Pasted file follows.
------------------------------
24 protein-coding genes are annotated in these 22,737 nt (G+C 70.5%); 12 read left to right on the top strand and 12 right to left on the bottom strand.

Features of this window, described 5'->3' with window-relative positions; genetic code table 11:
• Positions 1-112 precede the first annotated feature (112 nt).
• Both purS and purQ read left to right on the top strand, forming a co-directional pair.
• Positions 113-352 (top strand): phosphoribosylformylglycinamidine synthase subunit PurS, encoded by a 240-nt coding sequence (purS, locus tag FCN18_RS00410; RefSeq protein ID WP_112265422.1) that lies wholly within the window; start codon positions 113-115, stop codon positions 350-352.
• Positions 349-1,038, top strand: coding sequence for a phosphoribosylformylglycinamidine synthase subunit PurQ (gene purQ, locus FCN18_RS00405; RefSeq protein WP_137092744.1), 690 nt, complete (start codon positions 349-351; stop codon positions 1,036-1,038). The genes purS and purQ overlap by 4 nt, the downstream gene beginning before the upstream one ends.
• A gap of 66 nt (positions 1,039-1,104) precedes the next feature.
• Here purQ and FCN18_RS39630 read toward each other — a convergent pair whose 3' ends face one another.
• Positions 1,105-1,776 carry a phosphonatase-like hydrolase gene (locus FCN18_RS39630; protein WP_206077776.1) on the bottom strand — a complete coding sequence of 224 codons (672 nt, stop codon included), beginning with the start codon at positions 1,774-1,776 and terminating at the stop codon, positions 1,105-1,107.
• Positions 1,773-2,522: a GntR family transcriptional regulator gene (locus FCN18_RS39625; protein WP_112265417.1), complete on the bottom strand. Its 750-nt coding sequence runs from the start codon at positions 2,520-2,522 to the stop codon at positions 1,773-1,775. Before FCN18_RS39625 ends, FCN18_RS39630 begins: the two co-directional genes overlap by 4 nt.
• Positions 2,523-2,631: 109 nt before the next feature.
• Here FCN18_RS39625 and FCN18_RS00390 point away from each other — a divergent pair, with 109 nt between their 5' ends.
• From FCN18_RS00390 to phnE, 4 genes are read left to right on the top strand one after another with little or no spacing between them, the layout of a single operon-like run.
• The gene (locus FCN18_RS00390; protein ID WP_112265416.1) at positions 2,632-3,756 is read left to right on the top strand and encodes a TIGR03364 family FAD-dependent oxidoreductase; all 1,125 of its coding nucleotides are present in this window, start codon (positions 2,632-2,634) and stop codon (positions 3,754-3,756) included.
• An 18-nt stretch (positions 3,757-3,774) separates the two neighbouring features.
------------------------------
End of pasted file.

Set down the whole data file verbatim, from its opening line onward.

24 protein-coding genes are annotated in these 22,737 nt (G+C 70.5%); 12 read left to right on the top strand and 12 right to left on the bottom strand.

Features of this window, described 5'->3' with window-relative positions; genetic code table 11:
• Positions 1-112 precede the first annotated feature (112 nt).
• Both purS and purQ read left to right on the top strand, forming a co-directional pair.
• Positions 113-352 (top strand): phosphoribosylformylglycinamidine synthase subunit PurS, encoded by a 240-nt coding sequence (purS, locus tag FCN18_RS00410; RefSeq protein ID WP_112265422.1) that lies wholly within the window; start codon positions 113-115, stop codon positions 350-352.
• Positions 349-1,038, top strand: coding sequence for a phosphoribosylformylglycinamidine synthase subunit PurQ (gene purQ, locus FCN18_RS00405; RefSeq protein WP_137092744.1), 690 nt, complete (start codon positions 349-351; stop codon positions 1,036-1,038). The genes purS and purQ overlap by 4 nt, the downstream gene beginning before the upstream one ends.
• A gap of 66 nt (positions 1,039-1,104) precedes the next feature.
• Here purQ and FCN18_RS39630 read toward each other — a convergent pair whose 3' ends face one another.
• Positions 1,105-1,776 carry a phosphonatase-like hydrolase gene (locus FCN18_RS39630; protein WP_206077776.1) on the bottom strand — a complete coding sequence of 224 codons (672 nt, stop codon included), beginning with the start codon at positions 1,774-1,776 and terminating at the stop codon, positions 1,105-1,107.
• Positions 1,773-2,522: a GntR family transcriptional regulator gene (locus FCN18_RS39625; protein WP_112265417.1), complete on the bottom strand. Its 750-nt coding sequence runs from the start codon at positions 2,520-2,522 to the stop codon at positions 1,773-1,775. Before FCN18_RS39625 ends, FCN18_RS39630 begins: the two co-directional genes overlap by 4 nt.
• Positions 2,523-2,631: 109 nt before the next feature.
• Here FCN18_RS39625 and FCN18_RS00390 point away from each other — a divergent pair, with 109 nt between their 5' ends.
• From FCN18_RS00390 to phnE, 4 genes are read left to right on the top strand one after another with little or no spacing between them, the layout of a single operon-like run.
• The gene (locus FCN18_RS00390; protein ID WP_112265416.1) at positions 2,632-3,756 is read left to right on the top strand and encodes a TIGR03364 family FAD-dependent oxidoreductase; all 1,125 of its coding nucleotides are present in this window, start codon (positions 2,632-2,634) and stop codon (positions 3,754-3,756) included.
• An 18-nt stretch (positions 3,757-3,774) separates the two neighbouring features.